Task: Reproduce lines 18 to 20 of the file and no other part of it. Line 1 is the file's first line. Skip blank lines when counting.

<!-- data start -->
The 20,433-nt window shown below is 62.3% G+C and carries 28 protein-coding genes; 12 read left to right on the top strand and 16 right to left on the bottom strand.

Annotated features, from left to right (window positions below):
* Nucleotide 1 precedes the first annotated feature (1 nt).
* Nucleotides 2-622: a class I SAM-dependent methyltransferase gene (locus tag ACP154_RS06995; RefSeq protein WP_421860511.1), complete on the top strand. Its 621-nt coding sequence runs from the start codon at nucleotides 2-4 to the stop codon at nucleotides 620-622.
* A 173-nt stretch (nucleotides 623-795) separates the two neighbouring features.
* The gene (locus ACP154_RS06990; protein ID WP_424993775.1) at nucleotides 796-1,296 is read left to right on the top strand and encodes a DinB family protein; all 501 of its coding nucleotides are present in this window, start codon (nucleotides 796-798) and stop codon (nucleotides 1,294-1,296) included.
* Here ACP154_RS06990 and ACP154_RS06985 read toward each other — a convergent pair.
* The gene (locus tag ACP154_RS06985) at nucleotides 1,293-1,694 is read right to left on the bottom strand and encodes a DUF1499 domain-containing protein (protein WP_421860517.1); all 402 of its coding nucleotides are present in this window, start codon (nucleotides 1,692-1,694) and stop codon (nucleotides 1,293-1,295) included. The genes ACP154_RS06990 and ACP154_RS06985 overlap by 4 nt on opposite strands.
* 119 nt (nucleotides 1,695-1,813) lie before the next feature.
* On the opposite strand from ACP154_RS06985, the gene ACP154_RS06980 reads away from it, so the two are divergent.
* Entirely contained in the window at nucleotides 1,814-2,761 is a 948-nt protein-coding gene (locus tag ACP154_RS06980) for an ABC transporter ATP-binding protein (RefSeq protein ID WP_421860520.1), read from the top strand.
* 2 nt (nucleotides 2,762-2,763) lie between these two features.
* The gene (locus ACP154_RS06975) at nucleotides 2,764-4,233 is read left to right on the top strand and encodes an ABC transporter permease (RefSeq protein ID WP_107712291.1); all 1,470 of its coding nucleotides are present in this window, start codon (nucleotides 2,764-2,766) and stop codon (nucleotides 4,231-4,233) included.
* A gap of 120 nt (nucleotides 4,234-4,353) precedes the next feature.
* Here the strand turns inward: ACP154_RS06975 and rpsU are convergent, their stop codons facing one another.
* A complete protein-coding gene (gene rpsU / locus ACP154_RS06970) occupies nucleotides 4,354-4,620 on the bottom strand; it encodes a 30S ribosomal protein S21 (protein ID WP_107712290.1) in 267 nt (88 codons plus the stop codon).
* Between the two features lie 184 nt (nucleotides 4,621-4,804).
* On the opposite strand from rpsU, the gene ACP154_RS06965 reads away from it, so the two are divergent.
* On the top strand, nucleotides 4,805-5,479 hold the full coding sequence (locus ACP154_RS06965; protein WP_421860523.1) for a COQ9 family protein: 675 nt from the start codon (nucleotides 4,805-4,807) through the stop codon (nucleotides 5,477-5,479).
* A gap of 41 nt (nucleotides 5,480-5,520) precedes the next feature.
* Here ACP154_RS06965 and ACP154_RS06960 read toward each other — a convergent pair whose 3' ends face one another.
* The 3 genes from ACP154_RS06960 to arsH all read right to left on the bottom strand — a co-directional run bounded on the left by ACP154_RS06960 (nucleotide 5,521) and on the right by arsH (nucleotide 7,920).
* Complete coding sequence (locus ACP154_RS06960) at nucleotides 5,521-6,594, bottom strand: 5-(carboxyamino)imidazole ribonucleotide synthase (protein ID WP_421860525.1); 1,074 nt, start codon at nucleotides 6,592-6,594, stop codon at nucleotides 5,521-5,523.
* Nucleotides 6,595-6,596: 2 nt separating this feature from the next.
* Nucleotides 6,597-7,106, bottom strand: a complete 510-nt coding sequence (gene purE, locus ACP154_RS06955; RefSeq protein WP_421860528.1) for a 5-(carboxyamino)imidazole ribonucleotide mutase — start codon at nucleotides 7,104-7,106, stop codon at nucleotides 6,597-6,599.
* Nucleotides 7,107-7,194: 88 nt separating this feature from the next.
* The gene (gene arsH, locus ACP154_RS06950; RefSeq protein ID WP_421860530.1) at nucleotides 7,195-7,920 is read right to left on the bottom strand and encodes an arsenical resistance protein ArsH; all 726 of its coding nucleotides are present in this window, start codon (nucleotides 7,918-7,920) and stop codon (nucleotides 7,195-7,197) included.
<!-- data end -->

* On the opposite strand from rpsU, the gene ACP154_RS06965 reads away from it, so the two are divergent.
* On the top strand, nucleotides 4,805-5,479 hold the full coding sequence (locus ACP154_RS06965; protein WP_421860523.1) for a COQ9 family protein: 675 nt from the start codon (nucleotides 4,805-4,807) through the stop codon (nucleotides 5,477-5,479).
* A gap of 41 nt (nucleotides 5,480-5,520) precedes the next feature.